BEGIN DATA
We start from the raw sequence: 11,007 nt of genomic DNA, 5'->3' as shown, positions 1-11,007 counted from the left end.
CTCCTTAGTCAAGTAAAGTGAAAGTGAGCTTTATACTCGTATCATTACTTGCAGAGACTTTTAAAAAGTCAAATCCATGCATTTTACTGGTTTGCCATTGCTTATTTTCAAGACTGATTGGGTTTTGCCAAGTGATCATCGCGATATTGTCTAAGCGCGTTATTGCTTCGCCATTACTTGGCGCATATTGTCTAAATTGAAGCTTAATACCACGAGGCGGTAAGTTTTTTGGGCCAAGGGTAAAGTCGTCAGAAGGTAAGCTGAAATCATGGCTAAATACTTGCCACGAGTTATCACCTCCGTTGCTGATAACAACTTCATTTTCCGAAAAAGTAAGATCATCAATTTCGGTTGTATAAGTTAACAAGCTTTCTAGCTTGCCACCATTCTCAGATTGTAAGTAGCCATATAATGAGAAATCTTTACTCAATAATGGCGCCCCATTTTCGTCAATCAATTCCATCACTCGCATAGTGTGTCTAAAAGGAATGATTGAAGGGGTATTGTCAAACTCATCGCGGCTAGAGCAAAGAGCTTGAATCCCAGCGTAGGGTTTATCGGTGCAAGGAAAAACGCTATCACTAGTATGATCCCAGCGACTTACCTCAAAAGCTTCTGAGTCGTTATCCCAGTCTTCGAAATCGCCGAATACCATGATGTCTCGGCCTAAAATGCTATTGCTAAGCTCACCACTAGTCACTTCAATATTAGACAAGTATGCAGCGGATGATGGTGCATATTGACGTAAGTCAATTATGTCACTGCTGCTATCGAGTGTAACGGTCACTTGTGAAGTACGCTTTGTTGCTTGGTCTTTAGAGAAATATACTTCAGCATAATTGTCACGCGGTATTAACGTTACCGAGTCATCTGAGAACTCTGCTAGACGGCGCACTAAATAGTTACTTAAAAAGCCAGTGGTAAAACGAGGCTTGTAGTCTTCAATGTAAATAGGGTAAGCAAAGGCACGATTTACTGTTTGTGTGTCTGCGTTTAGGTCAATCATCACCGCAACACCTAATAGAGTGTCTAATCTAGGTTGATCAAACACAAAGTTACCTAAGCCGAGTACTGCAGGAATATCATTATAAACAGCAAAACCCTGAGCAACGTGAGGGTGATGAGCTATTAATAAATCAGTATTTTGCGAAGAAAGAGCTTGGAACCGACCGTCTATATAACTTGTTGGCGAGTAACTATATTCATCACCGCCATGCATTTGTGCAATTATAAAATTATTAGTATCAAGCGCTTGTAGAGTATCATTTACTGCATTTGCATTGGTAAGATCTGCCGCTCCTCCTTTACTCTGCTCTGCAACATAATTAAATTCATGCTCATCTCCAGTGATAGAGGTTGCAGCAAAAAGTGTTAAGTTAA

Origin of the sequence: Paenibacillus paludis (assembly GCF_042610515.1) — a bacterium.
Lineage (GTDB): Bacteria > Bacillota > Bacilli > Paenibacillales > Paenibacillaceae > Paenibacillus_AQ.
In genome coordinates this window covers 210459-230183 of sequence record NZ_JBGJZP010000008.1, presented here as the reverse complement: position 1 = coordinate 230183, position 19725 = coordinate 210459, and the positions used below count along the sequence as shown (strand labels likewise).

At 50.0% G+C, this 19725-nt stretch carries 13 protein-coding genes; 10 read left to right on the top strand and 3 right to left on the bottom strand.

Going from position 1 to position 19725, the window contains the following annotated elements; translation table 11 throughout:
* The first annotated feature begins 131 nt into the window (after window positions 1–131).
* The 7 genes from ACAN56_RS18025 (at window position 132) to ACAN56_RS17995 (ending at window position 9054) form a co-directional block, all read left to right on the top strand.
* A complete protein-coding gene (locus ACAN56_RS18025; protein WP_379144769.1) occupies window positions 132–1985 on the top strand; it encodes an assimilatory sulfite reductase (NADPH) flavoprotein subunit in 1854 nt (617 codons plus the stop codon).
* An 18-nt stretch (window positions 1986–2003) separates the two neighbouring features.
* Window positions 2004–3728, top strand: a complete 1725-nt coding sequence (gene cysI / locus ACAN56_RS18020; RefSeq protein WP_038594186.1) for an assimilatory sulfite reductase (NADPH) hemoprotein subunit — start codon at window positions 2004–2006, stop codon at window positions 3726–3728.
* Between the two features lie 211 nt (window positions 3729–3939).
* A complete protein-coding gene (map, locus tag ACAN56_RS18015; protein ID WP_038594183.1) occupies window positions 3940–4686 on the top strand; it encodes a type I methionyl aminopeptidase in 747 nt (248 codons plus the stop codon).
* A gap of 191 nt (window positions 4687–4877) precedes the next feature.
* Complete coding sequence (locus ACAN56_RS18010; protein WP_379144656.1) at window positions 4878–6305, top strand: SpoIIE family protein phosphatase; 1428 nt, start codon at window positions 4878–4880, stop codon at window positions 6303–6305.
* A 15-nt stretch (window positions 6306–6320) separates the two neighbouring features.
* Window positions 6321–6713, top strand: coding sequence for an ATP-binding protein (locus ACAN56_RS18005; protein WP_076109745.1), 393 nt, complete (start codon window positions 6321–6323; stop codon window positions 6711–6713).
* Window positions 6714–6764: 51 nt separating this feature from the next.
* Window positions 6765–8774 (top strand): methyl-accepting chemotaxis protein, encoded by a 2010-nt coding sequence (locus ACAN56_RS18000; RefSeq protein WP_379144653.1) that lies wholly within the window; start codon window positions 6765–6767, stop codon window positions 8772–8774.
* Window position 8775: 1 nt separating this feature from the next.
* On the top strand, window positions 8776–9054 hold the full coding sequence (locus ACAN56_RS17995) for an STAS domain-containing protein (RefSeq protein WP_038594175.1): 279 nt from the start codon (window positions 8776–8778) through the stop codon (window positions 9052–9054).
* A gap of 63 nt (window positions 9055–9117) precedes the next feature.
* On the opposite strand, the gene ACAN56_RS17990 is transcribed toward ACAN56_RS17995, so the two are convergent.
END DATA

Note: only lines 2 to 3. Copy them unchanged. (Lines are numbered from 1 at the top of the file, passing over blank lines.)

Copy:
CTCCTTAGTCAAGTAAAGTGAAAGTGAGCTTTATACTCGTATCATTACTTGCAGAGACTTTTAAAAAGTCAAATCCATGCATTTTACTGGTTTGCCATTGCTTATTTTCAAGACTGATTGGGTTTTGCCAAGTGATCATCGCGATATTGTCTAAGCGCGTTATTGCTTCGCCATTACTTGGCGCATATTGTCTAAATTGAAGCTTAATACCACGAGGCGGTAAGTTTTTTGGGCCAAGGGTAAAGTCGTCAGAAGGTAAGCTGAAATCATGGCTAAATACTTGCCACGAGTTATCACCTCCGTTGCTGATAACAACTTCATTTTCCGAAAAAGTAAGATCATCAATTTCGGTTGTATAAGTTAACAAGCTTTCTAGCTTGCCACCATTCTCAGATTGTAAGTAGCCATATAATGAGAAATCTTTACTCAATAATGGCGCCCCATTTTCGTCAATCAATTCCATCACTCGCATAGTGTGTCTAAAAGGAATGATTGAAGGGGTATTGTCAAACTCATCGCGGCTAGAGCAAAGAGCTTGAATCCCAGCGTAGGGTTTATCGGTGCAAGGAAAAACGCTATCACTAGTATGATCCCAGCGACTTACCTCAAAAGCTTCTGAGTCGTTATCCCAGTCTTCGAAATCGCCGAATACCATGATGTCTCGGCCTAAAATGCTATTGCTAAGCTCACCACTAGTCACTTCAATATTAGACAAGTATGCAGCGGATGATGGTGCATATTGACGTAAGTCAATTATGTCACTGCTGCTATCGAGTGTAACGGTCACTTGTGAAGTACGCTTTGTTGCTTGGTCTTTAGAGAAATATACTTCAGCATAATTGTCACGCGGTATTAACGTTACCGAGTCATCTGAGAACTCTGCTAGACGGCGCACTAAATAGTTACTTAAAAAGCCAGTGGTAAAACGAGGCTTGTAGTCTTCAATGTAAATAGGGTAAGCAAAGGCACGATTTACTGTTTGTGTGTCTGCGTTTAGGTCAATCATCACCGCAACACCTAATAGAGTGTCTAATCTAGGTTGATCAAACACAAAGTTACCTAAGCCGAGTACTGCAGGAATATCATTATAAACAGCAAAACCCTGAGCAACGTGAGGGTGATGAGCTATTAATAAATCAGTATTTTGCGAAGAAAGAGCTTGGAACCGACCGTCTATATAACTTGTTGGCGAGTAACTATATTCATCACCGCCATGCATTTGTGCAATTATAAAATTATTAGTATCAAGCGCTTGTAGAGTATCATTTACTGCATTTGCATTGGTAAGATCTGCCGCTCCTCCTTTACTCTGCTCTGCAACATAATTAAATTCATGCTCATCTCCAGTGATAGAGGTTGCAGCAAAAAGTGTTAAGTTAA

Origin of the sequence: Paenibacillus paludis (assembly GCF_042610515.1) — a bacterium.